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Topic: Ok a LED Dice - but it's my first Arduino project! - Im proud :) (Read 908 times) previous topic - next topic

Kenn-p

Hey, the routine to set the digital outs is a LOT nicer than any examples I've seen!  Bare with me - Im new here :-)

Quote

// Dice by Kenn-P 11/02/2012
//
// Arrange LEDs in this pattern, 
// Either: All LEDs will need a current limiting resistor in series
// Or: Digital8, 9, 10 will need a single resistor in series with the 2 LEDs and Digital 11 will need a resistor
// half that value.
//
//  LED0 .... LED1
//  LED2 LED3 LED4
//  LED5 .... LED6
//
// Wire up like this (dont forget the resistors!)
//
// Digital8  > LED0 > LED6 > Ground
// Digital9  > LED1 > LED5 > Ground
// Digital10 > LED2 > LED4 > Ground
// Digital11 > LED3 > Ground


// See in "diceSetValue" for the definition of dicePattern" these are bit patterns for each 
// of the dice values
//1 on the dice = pattern 8 = 1000 (binary) which will set Digital 11 HIGH and 8,9,10 LOW
//2 on the dice = pattern 2 = 0010 (binary) which will set Digital 9 HIGH and 8,10,11 LOW
//3 on the dice = pattern 10 = 1010 (binary) which will set Digital 9,11 HIGH, and 8,10 LOW
// ..
//6 on the dice = pattern 7 = 0111 (binary) which will set 8,9,10 HIGH and 11 LOW

//please note this could be extended to a seven sided die by changing the line mentioned above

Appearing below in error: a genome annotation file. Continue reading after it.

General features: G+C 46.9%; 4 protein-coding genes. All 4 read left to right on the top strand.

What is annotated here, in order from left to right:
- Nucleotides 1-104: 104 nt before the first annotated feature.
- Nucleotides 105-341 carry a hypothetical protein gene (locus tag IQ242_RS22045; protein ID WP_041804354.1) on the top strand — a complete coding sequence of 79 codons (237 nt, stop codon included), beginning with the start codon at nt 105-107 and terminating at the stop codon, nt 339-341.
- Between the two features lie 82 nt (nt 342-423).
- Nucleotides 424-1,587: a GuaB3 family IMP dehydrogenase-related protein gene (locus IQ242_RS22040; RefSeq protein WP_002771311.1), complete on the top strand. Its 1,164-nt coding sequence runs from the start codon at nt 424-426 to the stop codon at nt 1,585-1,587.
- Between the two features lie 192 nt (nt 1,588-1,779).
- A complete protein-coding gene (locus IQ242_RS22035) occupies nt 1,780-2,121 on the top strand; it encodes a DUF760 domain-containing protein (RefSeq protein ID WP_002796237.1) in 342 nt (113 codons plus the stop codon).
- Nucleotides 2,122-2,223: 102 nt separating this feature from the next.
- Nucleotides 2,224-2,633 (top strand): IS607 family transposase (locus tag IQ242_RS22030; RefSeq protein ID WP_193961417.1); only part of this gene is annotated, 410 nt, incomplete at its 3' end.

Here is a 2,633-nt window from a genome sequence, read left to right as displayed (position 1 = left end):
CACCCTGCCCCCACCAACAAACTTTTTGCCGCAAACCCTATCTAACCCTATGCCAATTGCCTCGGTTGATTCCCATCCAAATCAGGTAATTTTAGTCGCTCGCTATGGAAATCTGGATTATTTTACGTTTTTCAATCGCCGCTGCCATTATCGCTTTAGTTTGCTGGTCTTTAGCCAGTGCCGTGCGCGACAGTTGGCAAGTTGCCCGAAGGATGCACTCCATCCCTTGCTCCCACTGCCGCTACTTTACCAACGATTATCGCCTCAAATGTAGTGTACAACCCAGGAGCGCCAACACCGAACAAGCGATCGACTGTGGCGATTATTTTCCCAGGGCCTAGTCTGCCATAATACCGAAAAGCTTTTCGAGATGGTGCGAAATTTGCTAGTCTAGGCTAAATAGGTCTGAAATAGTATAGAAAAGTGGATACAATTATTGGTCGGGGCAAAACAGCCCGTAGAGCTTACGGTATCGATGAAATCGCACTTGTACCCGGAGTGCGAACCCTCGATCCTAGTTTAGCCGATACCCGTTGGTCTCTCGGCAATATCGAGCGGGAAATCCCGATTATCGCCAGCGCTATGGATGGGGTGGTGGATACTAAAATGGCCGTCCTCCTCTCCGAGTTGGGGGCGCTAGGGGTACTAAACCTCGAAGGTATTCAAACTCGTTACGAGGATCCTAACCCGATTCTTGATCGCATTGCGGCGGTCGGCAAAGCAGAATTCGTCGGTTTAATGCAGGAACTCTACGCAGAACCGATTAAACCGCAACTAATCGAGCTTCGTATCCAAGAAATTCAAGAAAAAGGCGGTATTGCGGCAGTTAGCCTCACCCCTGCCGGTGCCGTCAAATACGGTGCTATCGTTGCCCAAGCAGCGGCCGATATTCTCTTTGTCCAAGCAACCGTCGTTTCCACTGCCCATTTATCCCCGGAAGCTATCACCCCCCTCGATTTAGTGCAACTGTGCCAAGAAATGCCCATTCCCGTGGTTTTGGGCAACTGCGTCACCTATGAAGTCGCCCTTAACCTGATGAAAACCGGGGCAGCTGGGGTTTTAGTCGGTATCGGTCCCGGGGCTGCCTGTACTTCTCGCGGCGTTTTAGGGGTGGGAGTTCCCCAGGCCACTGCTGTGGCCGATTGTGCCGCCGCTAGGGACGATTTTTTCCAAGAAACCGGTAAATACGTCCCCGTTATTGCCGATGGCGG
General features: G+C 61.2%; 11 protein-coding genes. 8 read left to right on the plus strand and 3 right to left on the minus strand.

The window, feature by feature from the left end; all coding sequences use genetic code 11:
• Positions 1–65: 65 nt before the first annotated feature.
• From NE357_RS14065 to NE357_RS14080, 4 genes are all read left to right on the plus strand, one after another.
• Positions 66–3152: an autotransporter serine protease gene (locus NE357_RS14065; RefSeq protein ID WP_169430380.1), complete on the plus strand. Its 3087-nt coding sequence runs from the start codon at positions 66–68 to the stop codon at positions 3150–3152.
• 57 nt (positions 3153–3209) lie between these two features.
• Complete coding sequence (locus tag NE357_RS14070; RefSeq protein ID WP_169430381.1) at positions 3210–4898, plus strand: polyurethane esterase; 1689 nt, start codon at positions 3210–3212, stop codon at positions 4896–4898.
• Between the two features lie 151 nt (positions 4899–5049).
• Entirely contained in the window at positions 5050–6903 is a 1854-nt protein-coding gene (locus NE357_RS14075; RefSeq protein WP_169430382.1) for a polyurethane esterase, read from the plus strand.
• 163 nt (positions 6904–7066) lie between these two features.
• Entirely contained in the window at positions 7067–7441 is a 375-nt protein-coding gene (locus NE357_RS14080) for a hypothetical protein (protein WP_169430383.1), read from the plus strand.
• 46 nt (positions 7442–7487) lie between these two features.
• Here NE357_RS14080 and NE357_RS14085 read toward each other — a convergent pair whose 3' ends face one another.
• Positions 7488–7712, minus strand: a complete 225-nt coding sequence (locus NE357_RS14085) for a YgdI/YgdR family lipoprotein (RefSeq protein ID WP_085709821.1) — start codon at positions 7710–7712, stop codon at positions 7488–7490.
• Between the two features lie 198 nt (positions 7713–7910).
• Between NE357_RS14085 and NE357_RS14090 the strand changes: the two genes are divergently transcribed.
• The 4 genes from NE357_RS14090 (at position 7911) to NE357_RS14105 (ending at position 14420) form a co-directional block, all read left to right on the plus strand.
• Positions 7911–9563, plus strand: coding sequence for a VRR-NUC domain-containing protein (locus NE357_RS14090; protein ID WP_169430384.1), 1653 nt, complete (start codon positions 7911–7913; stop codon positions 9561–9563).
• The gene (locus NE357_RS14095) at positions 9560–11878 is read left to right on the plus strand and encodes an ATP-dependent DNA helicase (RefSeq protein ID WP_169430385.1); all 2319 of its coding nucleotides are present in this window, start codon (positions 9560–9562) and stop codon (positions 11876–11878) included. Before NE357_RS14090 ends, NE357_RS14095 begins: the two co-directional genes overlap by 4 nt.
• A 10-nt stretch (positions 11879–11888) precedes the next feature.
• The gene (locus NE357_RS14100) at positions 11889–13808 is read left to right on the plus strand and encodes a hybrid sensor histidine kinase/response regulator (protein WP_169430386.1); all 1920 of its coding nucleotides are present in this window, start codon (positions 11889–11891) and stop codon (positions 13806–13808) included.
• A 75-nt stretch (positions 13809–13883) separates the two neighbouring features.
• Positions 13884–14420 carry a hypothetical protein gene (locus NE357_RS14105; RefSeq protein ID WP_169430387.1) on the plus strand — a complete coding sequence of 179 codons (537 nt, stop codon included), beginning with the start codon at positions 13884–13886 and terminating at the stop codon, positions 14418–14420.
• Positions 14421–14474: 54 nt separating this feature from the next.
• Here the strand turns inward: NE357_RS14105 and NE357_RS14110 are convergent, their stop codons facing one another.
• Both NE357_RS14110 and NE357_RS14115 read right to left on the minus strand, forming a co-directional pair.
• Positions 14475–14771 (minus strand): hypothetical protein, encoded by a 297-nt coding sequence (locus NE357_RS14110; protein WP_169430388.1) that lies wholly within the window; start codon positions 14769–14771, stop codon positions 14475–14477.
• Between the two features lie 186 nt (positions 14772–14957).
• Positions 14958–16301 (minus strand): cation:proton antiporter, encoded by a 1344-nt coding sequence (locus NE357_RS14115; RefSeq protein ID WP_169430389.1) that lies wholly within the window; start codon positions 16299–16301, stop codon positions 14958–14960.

//to "byte dicePattern[]={8,2,10,3,11,7,15}";
//and changing "if (v<6) {"  below to "if (v<7) {" but this does add two bytes to the final codesize ;-)
//

byte diceValue; // last legal dice value

// set the digital pins to OUTPUT, set the default dice value
void setup() {
  for (byte i=8; i<12; pinMode(i++,OUTPUT));
  diceSetValue(1);
}


// this function (if the value passed to it is valid) decodes the appropriate pattern and sets the digital pins accordingly
void diceSetValue(byte v) {
  const byte dicePattern[]={8,2,10,3,11,7};   
  v--; //arrays are zero indexed
  if (v<6) {
    byte dP=dicePattern[v];   //get the pattern into a temp variable

    for (byte dOut=8; dOut<12; dOut++) {  // Loop throught Digital 8 to Digital 11
      digitalWrite(dOut, (dP &1));        // Set current Digital output according to the temp patterns lowest bit
      dP=dP >>1;                          // Shift the temp pattern to the right
    }                                     // and repeat for the next digital output

    diceValue=v+1;  //Store the dice value, if the function is called with an invalid value then this variable gets left as it was.
  }
}

// Simple test
void loop(){
  // as a test, simply step through the values 1 to 6, pausing between each
  for (byte i=1; i<7; i++){
    diceSetValue(i);
    delay(200); //wow adding the delay library adds 190 bytes to the codesize!
  }
}


thegoodhen

Wow, that's a nice algorithm you have there. It has the ingeniousness i admire. ( for example: for (byte i=8; i<12; pinMode(i++,OUTPUT)); is a nice one) Makes the code short. Also the idea to use bytes to store the value is pretty neat.